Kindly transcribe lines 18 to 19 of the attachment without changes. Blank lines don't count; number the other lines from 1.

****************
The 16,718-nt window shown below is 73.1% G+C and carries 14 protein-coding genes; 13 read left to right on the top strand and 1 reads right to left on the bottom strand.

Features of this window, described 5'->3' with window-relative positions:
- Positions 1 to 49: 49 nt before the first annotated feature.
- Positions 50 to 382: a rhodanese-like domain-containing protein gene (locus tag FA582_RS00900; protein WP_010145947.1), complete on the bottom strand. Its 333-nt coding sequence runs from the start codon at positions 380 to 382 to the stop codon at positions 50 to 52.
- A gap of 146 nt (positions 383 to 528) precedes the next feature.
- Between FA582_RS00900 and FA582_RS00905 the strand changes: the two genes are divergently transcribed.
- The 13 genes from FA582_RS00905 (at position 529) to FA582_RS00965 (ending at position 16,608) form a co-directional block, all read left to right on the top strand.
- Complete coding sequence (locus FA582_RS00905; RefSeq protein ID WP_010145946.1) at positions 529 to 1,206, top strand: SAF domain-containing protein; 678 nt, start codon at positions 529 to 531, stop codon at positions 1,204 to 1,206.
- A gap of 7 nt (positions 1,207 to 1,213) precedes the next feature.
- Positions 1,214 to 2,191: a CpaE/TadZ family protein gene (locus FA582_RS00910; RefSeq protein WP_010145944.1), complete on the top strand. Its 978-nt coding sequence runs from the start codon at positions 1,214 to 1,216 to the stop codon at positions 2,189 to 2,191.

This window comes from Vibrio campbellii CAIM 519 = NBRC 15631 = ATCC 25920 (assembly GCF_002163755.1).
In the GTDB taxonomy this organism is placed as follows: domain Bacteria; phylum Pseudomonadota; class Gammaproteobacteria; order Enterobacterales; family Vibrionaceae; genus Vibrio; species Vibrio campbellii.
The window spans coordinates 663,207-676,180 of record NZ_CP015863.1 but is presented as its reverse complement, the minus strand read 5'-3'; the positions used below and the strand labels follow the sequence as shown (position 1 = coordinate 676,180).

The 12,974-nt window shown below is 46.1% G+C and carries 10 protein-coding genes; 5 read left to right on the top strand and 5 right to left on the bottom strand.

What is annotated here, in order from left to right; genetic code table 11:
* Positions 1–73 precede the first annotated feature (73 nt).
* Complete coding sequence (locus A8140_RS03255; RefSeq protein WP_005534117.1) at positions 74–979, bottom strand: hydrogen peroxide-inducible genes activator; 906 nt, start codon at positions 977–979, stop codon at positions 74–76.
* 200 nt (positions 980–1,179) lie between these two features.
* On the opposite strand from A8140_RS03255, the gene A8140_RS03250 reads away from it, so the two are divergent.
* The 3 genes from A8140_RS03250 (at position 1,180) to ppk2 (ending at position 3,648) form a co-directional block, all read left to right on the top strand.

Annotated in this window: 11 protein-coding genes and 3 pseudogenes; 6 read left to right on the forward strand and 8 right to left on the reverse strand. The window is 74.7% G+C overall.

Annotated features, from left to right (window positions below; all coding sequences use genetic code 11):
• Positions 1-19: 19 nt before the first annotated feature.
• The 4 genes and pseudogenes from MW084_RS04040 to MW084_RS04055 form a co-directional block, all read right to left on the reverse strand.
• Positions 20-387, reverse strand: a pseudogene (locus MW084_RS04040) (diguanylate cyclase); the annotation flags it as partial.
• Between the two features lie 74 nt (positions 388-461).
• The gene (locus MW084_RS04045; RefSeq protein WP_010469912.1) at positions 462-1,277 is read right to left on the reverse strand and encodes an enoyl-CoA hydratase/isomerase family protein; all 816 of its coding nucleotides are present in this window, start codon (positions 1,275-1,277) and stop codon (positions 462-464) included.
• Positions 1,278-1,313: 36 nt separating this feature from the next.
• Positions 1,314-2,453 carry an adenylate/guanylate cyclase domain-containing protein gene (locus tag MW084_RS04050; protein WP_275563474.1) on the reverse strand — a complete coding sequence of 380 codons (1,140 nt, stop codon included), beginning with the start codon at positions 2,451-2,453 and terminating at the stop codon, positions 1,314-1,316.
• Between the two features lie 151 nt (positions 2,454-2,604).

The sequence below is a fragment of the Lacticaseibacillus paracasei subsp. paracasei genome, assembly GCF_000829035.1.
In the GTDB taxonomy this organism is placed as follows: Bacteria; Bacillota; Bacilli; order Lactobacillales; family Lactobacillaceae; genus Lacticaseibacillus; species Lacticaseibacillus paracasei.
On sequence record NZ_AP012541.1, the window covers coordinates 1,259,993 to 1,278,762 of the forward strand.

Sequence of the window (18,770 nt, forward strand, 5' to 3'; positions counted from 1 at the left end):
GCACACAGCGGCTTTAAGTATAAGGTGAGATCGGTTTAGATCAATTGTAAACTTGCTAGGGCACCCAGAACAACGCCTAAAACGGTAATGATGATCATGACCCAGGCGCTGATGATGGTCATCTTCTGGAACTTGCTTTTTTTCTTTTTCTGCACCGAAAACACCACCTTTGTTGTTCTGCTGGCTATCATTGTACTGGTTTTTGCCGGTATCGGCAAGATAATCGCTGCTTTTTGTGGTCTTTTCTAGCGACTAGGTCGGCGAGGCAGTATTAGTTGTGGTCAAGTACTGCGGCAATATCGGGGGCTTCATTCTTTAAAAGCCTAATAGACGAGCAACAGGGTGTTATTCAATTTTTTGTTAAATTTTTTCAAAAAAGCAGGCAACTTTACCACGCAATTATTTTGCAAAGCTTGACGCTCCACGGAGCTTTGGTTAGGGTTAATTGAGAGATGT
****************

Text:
* 200 nt (positions 980–1,179) lie between these two features.
* On the opposite strand from A8140_RS03255, the gene A8140_RS03250 reads away from it, so the two are divergent.